Later this year, the region's largest hospital group, Jefferson Health System, is slated to name its new chief executive. CEO Douglas S. Peters announced late last year that he will be stepping down by next July. Peters has served as chief executive and president of the Jefferson system -- consisting of Thomas Jefferson University Hospital, Main Line Health System, Albert Einstein Healthcare Network, Frankford Healthcare System and Magee Rehabilitation -- since it was formed in 1996.
Two of the region's biggest health-care trade organizations, the Hospital and Healthsystem Association of Pennsylvania and the Pennsylvania Medical Society, joined forces to lobby elected officials on the need to reform the state's professional medical liability system.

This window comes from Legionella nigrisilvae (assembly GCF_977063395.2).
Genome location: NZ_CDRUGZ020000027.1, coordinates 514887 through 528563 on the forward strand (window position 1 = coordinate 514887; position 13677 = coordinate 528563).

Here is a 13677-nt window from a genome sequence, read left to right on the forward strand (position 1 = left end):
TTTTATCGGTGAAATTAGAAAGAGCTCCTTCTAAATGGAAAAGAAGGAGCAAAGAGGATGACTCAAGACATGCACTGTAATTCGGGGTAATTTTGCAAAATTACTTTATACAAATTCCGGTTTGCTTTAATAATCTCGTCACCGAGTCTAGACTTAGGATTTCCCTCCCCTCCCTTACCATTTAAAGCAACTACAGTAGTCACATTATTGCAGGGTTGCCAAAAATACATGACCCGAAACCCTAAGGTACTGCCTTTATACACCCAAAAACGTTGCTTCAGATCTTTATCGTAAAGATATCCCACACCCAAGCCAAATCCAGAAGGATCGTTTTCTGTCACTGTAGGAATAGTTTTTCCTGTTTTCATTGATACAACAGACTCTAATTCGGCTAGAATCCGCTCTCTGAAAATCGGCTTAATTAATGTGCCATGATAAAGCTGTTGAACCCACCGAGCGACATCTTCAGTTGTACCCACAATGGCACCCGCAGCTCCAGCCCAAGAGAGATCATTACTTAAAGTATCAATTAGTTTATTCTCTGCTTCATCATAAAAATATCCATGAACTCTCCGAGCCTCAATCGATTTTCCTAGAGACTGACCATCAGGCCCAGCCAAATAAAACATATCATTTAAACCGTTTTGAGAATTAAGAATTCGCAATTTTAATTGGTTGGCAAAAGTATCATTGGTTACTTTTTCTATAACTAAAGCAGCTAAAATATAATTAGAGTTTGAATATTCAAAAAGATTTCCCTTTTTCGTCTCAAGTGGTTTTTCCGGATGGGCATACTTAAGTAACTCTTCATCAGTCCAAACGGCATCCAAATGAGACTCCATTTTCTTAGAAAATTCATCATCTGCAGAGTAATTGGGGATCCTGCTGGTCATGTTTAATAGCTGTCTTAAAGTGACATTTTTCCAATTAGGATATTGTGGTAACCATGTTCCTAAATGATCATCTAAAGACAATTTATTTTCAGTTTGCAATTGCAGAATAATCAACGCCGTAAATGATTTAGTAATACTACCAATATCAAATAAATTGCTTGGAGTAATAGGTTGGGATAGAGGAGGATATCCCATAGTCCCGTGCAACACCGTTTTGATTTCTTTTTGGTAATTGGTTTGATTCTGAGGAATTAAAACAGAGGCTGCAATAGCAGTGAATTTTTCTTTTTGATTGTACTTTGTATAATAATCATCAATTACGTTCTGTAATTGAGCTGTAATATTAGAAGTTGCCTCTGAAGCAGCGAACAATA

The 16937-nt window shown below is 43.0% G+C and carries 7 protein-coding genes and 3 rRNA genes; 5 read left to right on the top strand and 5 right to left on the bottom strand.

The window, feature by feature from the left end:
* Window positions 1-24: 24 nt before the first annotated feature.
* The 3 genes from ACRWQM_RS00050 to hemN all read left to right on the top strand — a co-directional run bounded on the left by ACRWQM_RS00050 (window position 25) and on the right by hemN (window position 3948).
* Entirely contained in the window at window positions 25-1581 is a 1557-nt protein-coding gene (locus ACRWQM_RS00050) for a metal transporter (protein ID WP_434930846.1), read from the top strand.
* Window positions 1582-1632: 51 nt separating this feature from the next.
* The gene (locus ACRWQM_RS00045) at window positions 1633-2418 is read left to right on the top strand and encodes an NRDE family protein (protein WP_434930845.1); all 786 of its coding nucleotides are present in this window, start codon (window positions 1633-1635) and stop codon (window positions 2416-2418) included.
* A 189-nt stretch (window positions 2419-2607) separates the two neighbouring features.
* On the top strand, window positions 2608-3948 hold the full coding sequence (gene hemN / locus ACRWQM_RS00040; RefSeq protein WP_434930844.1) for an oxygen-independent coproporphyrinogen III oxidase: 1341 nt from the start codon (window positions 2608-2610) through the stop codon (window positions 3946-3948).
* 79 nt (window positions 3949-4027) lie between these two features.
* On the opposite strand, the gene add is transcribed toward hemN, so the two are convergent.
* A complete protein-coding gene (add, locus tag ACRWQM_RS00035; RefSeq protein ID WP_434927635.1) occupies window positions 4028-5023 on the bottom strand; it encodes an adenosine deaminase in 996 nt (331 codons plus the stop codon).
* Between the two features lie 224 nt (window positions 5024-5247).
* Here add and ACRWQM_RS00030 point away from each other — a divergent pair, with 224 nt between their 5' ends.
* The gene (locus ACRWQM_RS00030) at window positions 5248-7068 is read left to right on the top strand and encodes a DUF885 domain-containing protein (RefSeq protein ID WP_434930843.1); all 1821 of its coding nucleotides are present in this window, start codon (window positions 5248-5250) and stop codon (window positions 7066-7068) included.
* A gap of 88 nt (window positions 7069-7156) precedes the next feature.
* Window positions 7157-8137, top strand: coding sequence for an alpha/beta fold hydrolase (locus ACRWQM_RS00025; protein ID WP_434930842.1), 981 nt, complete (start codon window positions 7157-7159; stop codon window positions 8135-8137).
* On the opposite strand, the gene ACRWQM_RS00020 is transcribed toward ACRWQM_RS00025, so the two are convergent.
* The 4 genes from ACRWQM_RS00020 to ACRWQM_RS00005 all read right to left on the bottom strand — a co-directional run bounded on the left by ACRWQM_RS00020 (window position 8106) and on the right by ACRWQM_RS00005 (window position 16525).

The organizations support separate legislation to privatize the state's Medical Professional Liability Catastrophe Loss Fund and to curb frivolous lawsuits. The battle is expected to resume this month in Harrisburg. Several physician groups said they may stop performing surgery, or move to another state, this year because of the rising cost of malpractice insurance. Several hospitals also scrambled to keep their trauma centers open after Jan. 1, 2002, because of malpractice insurance issues.
In late December, Pennsylvania Gov. Mark Schweiker provided doctors covered by the Joint Underwriting Association some temporary relief by giving them until April 30 to submit their CAT Fund surcharge. The JUA is the state's insurer of last resort.
Mercy Health System cited soaring malpractice premiums as among the reasons for its decision to shut its inpatient services at Mercy Community Hospital in Havertown and eliminate 400 jobs. Also blamed were inadequate reimbursement rates from commercial and government insurance programs.
Another ongoing issue affecting health-care providers locally and nationally is the shortage of registered nurses.